Every couple of years, a study comes along proclaiming that something we often consider a "guilty pleasure" — think red wine or chocolate — might actually be good for you. Now it’s coffee lovers turn to rejoice, as a study out of Stanford offers more compelling evidence as to why coffee drinkers live longer than their less-caffeinated counterparts. The new research suggests that caffeine found in regularly consumed beverages such as coffee and tea could have a positive effect on the immune system, countering certain inflammatory processes that have been linked to risk of stroke and heart attack in older adults. As if we needed another reason to drink coffee!
Delicious, delicious coffee's image has been changing for the better since 2015, when a study out of Harvard found that drinking between one and five cups of joe a day was tied to lower risks of all-cause mortality. Positive research continues to pile up, with numerous studies tying a hit of caffeine to improved health and reduced risk of heart disease, chronic respiratory diseases, diabetes, dementia, and pneumonia. While the benefits of everyone’s favorite pick-me-up stand undisputed, the mechanisms behind exactly why coffee seems to work like a miracle drug remained unclear — until now.
The study, published Jan. 16 in the journal Nature Medicine, began as a multi-year examination of the aging process. Researchers from Stanford and the University of Bordeaux examined the genes of young and old participants isolating two gene clusters that were more active in the older group. High activity in these two clusters was found to be linked to the production of a circulating inflammatory protein known as IL-1-beta. The protein, which is intrinsic to fighting infection, is also tied to inflammation which could be damaging to an older person's health. “More than 90 percent of all non communicable diseases of aging are associated with chronic inflammation,” the study’s lead author, David Furman, said in a press release.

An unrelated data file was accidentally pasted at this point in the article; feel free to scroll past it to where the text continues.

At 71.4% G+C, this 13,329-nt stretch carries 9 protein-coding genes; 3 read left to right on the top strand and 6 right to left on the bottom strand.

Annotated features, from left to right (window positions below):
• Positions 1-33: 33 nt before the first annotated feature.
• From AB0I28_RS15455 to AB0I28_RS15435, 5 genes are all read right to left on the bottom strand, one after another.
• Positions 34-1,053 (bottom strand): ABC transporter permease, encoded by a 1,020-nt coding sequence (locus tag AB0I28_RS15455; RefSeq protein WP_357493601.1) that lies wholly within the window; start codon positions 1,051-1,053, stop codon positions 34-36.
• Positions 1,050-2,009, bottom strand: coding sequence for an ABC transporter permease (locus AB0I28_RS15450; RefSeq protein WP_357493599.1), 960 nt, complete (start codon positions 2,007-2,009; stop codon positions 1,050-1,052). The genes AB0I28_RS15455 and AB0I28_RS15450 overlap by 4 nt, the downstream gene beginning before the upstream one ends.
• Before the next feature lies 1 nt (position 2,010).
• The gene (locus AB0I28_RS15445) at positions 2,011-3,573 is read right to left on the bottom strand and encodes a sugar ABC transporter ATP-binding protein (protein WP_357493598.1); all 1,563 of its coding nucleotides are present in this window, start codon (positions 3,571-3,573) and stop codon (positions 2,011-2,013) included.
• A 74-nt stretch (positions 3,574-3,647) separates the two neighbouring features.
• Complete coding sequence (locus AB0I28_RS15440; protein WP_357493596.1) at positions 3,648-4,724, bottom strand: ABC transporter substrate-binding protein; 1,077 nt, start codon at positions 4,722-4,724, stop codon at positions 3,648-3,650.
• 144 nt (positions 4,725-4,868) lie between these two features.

The 23 older subjects, all between the ages of 60 and 89, were then divided into two groups dependent on the activity in the two gene clusters. The group with lower activity in the clusters were found to live longer, have generally lower blood pressure, and be healthier overall compared to the more inflamed group. The group of individuals displaying high activity in the gene clusters were more likely to have arterial stiffness, which has been linked to heightened risk of heart attack and stroke.
So where does coffee come in? A questionnaire revealed that those in the less inflamed group were more likely to consume caffeine, and the researchers confirmed that their blood was indeed "more likely to contain caffeine metabolites." This gave researchers their first big hint that caffeine could dampen inflammation.
When immune cells were incubated with nucleic acid metabolites, it was found to increase activity in one of the gene clusters, producing more IL-1-beta. When the same experiment was repeated, but caffeine metabolites were added to the mix, the caffeine canceled the effects of the nucleic acid metabolites, hence blocking inflammation. “That something many people drink — and actually like to drink — might have a direct benefit came as a surprise to us,” Davis stated in a press release. “What we’ve shown is a correlation between caffeine consumption and longevity. And we’ve shown more rigorously, in laboratory tests, a very plausible mechanism for why this might be so.”
While more investigation is needed to determine exactly how caffeine blocks the inflammatory process, it may bode well for those who can't start their morning without a hot cup of coffee.